The Need for More Effective and Efficient Audits – During the 1980s and 1990s, auditors have been placed under substantial pressure to improve the effectiveness and efficiency of their audits. Many of their clients have suffered from prolonged periods of economic recession. Moreover, institutional and regulatory changes have occurred that have substantially increased competition in the market-place for audit services. Concurrent auditing techniques sometimes provide a more cost-effective way of performing some types of audit functions, thereby allowing auditors to better cope with client and market place pressures.
Types of Concurrent Techniques
Over the years, a large number of different types of concurrent auditing techniques have been proposed. Nevertheless, Mohrweis (1988) argues that they all fall into three general categories: (1) those that can be used to test an application system with test data during normal processing; (2) those that can be used to select transactions during normal processing for audit review; and (3) those that can be used to trace, map, or document the state of a system during normal processing.
The subsections below provide a brief description of five concurrent auditing techniques. The first, ”Integrated Test Facility” is an example of a concurrent auditing technique that is used to collect test data during normal processing. The second and third, “System Control Audit Review Files” and “Continuous and Intermittent Simulation“, are examples of concurrent auditing techniques that are used to select transactions during normal processing for subsequent audit review. The fourth and fifth, “Snapshots” and “Extended Records” are examples of concurrent auditing techniques that trace, map, or document the state of a system during normal processing.
Let me describe each of the above techniques in more detail. Read on…
Integrated Test Facility
The integrated test facility technique (ITF) involves auditors establishing a mini company or dummy company on the live files processed by an application system. For example, in a payroll system, auditors might establish a master-file record for a fictitious employee. Auditors then submit test data to the application system as part of the normal transaction data entered into the system. They monitor the effects of their test data on the dummy entity they have established.
Two major design decisions must be made when auditors use ITF. First, auditors must determine what method will be used to enter test data. One approach is to select and tag live transactions. The tagged transactions then update not only their target records but also the dummy entity that has been established. An alternative approach is to design and create test transactions specifically for the application. These test transactions update only the dummy entity. Second, auditors must determine how the effects of test transactions will be masked within the application system being tested. One approach is to submit transactions that have immaterial amounts and which, therefore, are unlikely to be noticed by application system users. A second approach is to submit reversal entries so that the net effect of the test transactions is zero. A third approach is to modify the application system so the test transactions are not counted in the application system’s control totals. This third approach is the most expensive, but it is often the most effective.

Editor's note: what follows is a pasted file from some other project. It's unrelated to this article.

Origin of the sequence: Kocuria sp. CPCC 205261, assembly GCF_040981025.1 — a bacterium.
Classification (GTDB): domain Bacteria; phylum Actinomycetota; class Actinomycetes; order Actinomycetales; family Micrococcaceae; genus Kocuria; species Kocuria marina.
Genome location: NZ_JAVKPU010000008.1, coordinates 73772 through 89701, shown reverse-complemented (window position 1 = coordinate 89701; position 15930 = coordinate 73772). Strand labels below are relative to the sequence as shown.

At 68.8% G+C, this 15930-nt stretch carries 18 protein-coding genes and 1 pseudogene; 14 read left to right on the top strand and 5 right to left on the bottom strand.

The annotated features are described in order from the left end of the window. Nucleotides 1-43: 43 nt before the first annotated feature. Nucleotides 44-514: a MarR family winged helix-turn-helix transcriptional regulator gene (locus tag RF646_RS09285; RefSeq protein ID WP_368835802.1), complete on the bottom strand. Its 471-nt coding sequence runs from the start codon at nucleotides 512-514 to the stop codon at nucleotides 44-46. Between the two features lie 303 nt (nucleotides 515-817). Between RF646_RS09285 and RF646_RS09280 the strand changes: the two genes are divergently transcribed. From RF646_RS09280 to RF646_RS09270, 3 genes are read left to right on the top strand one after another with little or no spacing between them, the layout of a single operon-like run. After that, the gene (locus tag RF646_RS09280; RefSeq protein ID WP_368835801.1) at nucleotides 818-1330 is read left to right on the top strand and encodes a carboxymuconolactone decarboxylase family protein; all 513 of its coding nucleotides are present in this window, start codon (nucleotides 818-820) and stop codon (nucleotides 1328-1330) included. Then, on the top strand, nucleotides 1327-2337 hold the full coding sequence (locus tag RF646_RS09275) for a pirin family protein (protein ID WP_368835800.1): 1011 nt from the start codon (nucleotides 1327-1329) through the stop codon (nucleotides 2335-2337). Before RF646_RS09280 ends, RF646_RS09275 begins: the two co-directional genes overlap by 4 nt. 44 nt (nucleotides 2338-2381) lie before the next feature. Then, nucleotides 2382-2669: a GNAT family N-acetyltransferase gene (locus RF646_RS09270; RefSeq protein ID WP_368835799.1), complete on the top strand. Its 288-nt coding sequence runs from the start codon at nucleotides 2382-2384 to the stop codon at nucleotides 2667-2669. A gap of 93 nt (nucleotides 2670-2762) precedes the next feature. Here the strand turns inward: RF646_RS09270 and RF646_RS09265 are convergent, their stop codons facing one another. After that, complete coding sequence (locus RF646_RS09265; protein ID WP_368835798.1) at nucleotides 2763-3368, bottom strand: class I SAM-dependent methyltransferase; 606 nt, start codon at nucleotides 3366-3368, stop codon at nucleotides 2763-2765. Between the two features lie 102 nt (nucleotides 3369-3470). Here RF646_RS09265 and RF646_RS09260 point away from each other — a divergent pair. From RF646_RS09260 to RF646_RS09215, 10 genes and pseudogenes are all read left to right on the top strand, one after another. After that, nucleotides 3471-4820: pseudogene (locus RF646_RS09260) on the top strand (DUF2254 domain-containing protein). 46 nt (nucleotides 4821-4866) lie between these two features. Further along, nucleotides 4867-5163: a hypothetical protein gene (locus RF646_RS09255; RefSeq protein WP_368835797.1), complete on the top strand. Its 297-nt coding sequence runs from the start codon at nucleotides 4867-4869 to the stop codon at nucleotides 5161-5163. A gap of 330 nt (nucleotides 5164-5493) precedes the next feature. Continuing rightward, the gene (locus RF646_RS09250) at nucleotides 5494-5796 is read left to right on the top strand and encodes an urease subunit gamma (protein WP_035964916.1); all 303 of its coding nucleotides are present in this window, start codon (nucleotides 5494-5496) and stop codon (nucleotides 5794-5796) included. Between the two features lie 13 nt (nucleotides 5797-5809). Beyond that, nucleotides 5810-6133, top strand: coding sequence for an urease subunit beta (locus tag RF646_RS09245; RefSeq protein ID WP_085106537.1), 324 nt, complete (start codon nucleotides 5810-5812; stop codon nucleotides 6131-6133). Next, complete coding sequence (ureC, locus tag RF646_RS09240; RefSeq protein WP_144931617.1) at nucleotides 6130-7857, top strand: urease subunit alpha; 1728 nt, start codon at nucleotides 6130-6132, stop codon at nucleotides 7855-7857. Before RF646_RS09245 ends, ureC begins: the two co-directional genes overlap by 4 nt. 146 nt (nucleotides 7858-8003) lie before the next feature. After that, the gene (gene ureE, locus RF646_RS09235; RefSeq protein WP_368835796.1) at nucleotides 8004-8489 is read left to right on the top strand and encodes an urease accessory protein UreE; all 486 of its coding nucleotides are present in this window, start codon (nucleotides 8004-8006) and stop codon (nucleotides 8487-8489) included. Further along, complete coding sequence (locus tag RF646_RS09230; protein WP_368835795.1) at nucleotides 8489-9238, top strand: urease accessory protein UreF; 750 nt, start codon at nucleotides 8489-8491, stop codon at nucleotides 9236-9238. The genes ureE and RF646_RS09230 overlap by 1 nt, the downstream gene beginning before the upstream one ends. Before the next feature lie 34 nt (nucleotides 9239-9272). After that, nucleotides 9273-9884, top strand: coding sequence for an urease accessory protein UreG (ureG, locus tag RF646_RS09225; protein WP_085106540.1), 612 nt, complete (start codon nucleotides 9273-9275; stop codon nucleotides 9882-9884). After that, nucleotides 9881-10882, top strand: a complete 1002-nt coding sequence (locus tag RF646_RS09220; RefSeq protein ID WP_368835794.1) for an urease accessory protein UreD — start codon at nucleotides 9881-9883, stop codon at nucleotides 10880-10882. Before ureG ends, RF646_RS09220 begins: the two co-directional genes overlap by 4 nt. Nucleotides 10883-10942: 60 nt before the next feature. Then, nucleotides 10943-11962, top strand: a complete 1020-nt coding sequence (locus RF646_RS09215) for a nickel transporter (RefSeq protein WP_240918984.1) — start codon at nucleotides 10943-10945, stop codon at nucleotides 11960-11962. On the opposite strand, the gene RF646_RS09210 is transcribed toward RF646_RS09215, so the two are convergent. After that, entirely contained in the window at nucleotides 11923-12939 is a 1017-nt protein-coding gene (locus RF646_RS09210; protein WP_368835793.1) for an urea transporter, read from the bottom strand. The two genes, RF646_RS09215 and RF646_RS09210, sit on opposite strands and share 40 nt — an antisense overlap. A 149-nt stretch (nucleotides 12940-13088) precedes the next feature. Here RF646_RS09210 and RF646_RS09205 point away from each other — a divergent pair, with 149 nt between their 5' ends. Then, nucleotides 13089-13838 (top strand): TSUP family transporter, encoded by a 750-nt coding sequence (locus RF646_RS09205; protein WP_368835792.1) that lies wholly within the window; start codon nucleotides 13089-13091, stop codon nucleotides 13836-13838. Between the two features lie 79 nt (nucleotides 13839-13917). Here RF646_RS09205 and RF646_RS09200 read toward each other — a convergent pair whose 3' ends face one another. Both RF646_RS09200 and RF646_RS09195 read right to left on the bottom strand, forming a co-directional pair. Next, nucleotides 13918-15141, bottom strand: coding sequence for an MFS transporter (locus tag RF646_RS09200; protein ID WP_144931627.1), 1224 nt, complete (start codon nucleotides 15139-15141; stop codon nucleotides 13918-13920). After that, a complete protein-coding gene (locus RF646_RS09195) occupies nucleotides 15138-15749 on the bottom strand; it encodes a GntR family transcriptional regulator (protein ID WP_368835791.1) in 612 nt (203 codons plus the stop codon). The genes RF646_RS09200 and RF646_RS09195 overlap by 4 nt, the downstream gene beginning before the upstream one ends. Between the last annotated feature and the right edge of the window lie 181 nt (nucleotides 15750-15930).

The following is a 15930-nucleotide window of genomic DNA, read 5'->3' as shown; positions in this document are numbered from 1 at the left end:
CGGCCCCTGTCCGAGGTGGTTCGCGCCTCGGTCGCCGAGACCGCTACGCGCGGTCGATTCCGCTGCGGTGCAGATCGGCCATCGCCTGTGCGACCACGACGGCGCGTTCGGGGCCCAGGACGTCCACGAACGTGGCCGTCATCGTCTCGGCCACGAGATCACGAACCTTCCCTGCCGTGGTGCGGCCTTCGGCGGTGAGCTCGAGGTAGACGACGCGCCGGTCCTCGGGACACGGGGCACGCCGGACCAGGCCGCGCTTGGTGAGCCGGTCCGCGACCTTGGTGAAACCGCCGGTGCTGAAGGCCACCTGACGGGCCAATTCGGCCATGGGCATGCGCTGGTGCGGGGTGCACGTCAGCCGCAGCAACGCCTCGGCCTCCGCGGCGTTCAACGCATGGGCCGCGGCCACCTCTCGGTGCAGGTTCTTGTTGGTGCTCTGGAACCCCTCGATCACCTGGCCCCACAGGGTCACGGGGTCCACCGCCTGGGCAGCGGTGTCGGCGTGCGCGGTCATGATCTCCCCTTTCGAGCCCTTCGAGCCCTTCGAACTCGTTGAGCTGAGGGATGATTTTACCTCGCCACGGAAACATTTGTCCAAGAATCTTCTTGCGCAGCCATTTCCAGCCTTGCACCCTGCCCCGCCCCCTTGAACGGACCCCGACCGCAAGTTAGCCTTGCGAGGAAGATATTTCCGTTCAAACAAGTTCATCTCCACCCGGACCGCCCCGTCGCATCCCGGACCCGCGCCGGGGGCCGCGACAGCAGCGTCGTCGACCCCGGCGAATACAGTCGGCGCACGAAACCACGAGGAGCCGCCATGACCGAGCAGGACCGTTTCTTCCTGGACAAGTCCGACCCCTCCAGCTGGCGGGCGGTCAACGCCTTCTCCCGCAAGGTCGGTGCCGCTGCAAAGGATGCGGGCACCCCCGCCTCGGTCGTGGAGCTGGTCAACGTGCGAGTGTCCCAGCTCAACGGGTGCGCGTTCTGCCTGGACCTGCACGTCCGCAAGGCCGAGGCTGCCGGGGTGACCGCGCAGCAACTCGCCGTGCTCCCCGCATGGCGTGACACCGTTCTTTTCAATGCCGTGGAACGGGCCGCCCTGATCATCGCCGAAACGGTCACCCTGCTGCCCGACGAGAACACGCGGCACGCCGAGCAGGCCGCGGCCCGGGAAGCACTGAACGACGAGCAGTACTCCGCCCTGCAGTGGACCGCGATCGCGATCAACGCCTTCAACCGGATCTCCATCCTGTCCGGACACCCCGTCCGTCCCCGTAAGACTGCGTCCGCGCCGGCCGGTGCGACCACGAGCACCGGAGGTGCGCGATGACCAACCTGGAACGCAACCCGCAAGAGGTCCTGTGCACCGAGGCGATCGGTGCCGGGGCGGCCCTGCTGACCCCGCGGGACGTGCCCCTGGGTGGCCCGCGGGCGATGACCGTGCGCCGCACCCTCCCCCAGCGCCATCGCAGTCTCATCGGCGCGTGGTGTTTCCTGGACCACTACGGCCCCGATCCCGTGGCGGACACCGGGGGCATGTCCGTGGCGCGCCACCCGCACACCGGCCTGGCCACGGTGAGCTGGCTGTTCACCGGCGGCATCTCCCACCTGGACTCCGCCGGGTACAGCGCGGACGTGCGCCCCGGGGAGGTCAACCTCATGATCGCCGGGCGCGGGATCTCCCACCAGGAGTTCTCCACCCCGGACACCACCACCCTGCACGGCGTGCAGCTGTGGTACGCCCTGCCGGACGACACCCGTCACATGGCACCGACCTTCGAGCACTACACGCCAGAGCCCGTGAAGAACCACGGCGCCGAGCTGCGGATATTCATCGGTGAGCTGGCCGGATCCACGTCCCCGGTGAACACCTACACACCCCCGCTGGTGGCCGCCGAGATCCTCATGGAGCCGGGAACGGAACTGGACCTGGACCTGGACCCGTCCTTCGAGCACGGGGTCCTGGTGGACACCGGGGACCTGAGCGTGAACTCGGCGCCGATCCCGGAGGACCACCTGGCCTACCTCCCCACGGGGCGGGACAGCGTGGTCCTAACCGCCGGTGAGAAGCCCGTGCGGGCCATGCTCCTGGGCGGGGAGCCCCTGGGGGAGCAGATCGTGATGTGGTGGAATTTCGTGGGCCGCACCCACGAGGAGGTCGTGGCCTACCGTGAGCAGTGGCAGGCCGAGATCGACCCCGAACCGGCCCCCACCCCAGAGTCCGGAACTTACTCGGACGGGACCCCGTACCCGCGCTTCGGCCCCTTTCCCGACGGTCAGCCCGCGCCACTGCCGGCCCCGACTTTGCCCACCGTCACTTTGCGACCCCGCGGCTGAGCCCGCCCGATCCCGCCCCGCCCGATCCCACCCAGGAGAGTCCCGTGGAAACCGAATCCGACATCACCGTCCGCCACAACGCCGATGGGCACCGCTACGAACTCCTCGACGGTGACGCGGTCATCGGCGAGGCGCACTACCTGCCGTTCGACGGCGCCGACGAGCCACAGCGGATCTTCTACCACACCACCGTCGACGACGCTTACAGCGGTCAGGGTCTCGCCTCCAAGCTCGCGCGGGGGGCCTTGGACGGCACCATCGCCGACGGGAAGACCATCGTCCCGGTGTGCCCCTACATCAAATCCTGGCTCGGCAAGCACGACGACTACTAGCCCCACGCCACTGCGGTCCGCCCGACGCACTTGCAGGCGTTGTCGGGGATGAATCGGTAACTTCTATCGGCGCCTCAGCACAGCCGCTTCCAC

System Control Audit Review File
With a system control audit review file (SCARF), auditors embed audit routines into an application system and collect data on events that are of interest to them. This data is then written to a file (hence the name of the technique) for subsequent review or subsequent use in other tests that auditors may wish to conduct.
Leinicke et al. (1990) describe an example of how SCARF might be used within an insurance company to detect unauthorized changes to policyholder master records followed by subsequent fund withdrawals. When a name-and-address change is made to a policyholder record, the change can be recorded via SCARF. Any subsequent withdrawal of funds above a material amount can then be monitored by SCARF and reported for audit scrutiny. In this way a fraudulent withdrawal of funds can be detected. For example, without authorization, an insurance company employee may change a policy-holder’s name and address to their own name and address. The employee then may fraudulently borrow money against the policy or withdraw funds against the policy.
Continuous and Intermittent Simulation
Continuous and intermittent simulation (CIS) has been proposed by Koch (1981) as a means of collecting audit evidence concurrently with application system processing when the application system uses a database management system to support updating and querying of application files.
CIS has two major components. First, like SCARF, the database management system must be able to trap transactions that are of interest to the auditor. Koch initially proposed that the database management system be modified to capture transactions. Some current database management systems, however, provide facilities that allow auditors to write their own software routines that the database management system will execute on their behalf. Second, auditors must write software modules that will replicate the application system processing that is of interest. The database management system then passes the transactions it captures across to these modules. These modules in turn determine the results that should be produced as a result of the transaction. The results produced by the audit modules are then compared with the results produced by the application system. Deviations are written to a file for scrutiny by the auditor.